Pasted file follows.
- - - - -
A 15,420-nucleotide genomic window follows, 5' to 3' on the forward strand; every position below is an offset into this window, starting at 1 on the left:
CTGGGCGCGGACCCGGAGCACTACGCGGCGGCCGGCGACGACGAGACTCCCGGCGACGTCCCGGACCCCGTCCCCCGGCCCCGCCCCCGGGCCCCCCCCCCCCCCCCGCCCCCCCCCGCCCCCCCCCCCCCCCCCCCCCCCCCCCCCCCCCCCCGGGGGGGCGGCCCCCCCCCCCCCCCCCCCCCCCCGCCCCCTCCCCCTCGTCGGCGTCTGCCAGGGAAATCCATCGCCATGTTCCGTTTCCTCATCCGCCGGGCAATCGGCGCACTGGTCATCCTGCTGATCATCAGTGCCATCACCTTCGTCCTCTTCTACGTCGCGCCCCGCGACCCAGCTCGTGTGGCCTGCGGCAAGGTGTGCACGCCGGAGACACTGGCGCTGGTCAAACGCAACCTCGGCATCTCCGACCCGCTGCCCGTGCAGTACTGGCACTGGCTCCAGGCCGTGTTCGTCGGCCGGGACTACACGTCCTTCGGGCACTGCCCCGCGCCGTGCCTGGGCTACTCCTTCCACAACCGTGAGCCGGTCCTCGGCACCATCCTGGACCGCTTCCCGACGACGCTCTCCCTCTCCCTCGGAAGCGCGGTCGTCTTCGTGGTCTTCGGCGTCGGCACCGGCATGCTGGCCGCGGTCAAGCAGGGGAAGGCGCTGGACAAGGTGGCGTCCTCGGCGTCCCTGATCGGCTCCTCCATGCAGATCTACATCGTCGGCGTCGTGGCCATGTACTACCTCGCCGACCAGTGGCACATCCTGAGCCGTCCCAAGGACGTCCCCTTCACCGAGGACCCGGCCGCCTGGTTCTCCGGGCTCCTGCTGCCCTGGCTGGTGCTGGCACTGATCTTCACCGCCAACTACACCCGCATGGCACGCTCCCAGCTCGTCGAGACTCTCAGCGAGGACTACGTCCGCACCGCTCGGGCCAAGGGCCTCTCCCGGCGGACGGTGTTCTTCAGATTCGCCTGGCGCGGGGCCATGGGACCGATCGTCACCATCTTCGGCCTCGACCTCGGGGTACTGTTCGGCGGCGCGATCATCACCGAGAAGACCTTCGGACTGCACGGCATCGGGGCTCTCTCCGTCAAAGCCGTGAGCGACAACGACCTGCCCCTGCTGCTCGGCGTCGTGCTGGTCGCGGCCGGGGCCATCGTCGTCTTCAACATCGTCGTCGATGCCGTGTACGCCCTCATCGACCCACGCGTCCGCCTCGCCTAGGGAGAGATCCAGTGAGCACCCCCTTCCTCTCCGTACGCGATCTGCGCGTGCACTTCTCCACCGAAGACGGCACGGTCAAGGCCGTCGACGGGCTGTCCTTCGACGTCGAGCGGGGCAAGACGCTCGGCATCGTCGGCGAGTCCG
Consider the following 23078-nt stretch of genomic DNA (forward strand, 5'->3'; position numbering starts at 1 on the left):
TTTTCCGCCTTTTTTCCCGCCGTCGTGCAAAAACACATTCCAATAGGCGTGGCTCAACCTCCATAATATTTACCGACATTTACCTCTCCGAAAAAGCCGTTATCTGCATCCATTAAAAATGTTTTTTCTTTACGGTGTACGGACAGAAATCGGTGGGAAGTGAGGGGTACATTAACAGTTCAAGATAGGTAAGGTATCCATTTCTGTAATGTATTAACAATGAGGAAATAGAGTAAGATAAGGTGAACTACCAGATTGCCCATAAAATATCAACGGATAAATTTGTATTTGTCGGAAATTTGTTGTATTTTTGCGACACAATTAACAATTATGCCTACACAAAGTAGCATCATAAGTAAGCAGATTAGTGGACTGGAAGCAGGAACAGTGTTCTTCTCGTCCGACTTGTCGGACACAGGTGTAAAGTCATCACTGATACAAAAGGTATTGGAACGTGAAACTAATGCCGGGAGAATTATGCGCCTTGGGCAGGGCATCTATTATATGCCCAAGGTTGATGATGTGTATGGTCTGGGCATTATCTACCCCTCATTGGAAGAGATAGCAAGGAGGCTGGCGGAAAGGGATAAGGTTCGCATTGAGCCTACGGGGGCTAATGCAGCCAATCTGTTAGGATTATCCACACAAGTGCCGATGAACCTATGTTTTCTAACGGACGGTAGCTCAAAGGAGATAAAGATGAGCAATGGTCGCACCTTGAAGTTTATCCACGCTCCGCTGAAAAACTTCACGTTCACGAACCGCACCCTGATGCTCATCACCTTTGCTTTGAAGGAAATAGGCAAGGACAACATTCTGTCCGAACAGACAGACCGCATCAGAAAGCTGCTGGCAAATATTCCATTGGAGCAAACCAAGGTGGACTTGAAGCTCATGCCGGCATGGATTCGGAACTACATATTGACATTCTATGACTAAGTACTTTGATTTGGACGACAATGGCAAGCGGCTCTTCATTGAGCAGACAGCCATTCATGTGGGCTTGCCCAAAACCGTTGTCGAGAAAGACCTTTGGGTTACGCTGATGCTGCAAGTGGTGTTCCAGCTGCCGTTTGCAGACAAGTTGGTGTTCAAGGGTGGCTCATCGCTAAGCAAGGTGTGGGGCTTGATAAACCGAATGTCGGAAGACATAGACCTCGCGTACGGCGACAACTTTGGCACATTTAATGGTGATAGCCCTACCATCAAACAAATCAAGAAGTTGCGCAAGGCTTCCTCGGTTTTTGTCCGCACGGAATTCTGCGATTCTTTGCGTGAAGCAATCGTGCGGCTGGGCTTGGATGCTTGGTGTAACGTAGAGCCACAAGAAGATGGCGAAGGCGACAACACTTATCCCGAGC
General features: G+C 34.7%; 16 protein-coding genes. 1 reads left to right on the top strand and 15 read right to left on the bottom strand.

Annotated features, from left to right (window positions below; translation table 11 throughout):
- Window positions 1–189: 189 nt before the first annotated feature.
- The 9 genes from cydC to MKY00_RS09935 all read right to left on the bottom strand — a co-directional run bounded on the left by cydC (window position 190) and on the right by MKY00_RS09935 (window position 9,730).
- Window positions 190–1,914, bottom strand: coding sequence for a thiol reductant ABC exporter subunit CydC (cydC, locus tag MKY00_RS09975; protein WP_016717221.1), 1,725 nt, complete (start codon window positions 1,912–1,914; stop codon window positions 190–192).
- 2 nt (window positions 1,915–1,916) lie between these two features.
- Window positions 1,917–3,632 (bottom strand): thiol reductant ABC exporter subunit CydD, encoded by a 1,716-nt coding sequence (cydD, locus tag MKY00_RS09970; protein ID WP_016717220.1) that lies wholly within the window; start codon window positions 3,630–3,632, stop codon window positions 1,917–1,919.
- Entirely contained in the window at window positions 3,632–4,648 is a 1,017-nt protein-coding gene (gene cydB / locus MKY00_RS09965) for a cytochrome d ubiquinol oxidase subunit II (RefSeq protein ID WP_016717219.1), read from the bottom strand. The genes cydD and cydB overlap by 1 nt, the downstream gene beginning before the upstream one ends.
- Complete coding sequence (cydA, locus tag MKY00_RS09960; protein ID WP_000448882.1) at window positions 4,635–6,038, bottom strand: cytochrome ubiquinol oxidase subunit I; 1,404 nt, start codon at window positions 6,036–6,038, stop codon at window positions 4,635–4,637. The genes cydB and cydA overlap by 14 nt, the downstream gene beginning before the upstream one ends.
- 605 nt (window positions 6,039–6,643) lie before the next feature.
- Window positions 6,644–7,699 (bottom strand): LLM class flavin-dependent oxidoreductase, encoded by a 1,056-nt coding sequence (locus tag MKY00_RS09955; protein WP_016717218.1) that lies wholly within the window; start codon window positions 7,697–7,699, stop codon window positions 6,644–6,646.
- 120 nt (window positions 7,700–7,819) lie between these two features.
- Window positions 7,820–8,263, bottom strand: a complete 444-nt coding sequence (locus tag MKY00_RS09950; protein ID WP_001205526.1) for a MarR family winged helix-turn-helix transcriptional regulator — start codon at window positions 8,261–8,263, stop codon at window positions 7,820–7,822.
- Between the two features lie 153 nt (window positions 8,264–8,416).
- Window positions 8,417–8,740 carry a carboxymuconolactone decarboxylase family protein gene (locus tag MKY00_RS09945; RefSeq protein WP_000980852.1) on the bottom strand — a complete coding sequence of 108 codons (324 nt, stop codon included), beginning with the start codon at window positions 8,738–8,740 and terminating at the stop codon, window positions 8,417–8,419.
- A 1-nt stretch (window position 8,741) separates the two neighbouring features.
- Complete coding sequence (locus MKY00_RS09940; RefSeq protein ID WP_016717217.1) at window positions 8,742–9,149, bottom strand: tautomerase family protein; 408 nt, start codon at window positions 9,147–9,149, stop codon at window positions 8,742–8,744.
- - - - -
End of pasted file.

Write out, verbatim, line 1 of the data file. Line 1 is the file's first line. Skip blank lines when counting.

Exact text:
A 15,420-nucleotide genomic window follows, 5' to 3' on the forward strand; every position below is an offset into this window, starting at 1 on the left: